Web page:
Monday, 16 November 2009
Remembrance of things Past
I was reading recently about the museum in Warsaw dedicated to the story of the city’s rising against the Nazi occupiers in 1944. It opened some five years ago and has proved massively popular with the Polish people, attracting a million and a half visitors so far, an attendance rate far higher that the other museums in the city.
This, and similar projects elsewhere across Eastern Europe, is part of a process of national rediscovery, a new awareness of past struggles in the light of present freedoms. For there was a time, and not so long ago, when so much of the past had to be ‘forgotten’ for reason of political survival, if no other. We tend to forget in the west that for many across the Continent May 1945 is noted not for the end of the war but the substitution of one occupation for another.
History across the east is a living presence, though not always a comfortable one. Václav Havel, the former president of the Czech Republic, has said that Europe will not be united until communism and fascism are recognised as a common legacy. That seems obvious to me though the attempts by the Lithuanians, Poles and other to draw an exact parallel between Nazism and Communism has met with resistance from sections of the Jewish community, who see the former as uniquely evil.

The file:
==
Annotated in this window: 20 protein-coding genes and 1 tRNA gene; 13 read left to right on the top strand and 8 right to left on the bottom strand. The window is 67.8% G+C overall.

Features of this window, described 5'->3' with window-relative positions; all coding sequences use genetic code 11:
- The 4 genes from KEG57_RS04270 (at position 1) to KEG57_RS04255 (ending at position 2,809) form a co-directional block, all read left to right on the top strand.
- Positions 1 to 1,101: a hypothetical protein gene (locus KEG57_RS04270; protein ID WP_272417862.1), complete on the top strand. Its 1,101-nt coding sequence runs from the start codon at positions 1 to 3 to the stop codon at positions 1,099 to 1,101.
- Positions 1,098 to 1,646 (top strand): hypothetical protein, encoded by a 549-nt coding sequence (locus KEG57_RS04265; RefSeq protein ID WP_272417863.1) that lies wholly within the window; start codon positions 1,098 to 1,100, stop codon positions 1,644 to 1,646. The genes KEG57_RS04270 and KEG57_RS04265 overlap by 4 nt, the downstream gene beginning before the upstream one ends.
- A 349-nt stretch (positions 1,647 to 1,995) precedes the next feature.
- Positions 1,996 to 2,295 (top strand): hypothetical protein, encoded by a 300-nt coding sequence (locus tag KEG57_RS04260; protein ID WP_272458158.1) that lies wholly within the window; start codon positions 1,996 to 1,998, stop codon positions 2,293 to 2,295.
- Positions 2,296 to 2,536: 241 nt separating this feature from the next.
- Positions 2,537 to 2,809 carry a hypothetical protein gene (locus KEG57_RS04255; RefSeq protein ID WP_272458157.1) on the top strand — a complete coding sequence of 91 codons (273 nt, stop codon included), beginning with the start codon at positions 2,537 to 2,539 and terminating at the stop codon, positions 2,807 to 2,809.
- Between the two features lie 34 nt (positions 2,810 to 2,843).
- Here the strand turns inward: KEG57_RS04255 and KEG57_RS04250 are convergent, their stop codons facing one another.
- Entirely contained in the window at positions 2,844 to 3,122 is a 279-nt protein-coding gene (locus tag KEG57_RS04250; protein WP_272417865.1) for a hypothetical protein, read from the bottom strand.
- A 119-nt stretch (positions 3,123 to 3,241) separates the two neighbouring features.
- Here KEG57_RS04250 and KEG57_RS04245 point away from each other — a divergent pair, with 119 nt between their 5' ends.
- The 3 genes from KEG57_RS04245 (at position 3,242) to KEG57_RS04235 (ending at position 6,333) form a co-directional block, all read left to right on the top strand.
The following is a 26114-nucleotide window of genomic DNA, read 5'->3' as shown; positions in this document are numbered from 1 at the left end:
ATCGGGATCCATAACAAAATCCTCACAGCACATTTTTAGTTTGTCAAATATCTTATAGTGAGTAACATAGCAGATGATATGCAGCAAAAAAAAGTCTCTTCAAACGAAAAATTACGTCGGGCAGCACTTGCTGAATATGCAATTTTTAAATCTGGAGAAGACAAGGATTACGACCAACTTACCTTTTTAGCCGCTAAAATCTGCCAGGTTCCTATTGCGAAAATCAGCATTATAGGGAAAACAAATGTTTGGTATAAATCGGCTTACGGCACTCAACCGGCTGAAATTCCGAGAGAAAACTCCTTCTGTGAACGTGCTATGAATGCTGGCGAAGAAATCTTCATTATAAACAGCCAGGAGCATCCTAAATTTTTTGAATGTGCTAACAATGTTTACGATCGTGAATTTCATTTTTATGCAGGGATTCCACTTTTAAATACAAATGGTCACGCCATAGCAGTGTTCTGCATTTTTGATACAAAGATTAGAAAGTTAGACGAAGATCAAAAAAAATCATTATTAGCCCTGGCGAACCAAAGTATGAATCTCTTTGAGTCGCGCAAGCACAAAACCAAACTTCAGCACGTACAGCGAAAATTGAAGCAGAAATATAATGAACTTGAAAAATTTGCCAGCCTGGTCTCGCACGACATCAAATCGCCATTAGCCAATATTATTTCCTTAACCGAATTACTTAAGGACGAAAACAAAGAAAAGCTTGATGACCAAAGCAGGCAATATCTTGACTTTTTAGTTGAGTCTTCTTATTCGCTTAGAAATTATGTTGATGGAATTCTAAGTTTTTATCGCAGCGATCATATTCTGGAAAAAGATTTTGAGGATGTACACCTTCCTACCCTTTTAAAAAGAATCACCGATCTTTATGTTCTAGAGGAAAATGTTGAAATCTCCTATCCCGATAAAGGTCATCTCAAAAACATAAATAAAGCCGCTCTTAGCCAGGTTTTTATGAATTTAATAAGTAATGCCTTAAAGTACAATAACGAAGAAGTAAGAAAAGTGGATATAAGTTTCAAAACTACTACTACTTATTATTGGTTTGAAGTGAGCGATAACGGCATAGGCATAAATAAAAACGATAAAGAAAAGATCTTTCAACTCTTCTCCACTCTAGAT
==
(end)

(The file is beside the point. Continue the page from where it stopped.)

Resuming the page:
Ephraim Zuruff, an Israeli Nazi hunter, has denounced the campaign as the beginning of an attempt to rewrite the history of the Second World War in a way that will, as he puts it “whitewash the villains and dishonour the victims.” It’s not a view shared, though, by Stanislaw Krajewski, a Warsaw mathematics professor and Jewish community leader, who sees no problem in drawing a moral equivalence between Hitler and Stalin.
Neither do I, quite frankly. Yes, I accept that there are features to the Holocaust that allow it to stand as a historically unique event Even so, while the Communists did not discriminate in murder they still murdered, and on an unprecedented scale. Far more people, it has to be said, died under the sign of the hammer and sickle than the swastika.
There are truths that should not be hidden, no matter how inconvenient. The full significance of the Holocaust was blurred when the Communists had charge of Poland. The unique importance of the Holocaust should not now be used to gloss over the enormities of Stalin and all who followed in his shadow.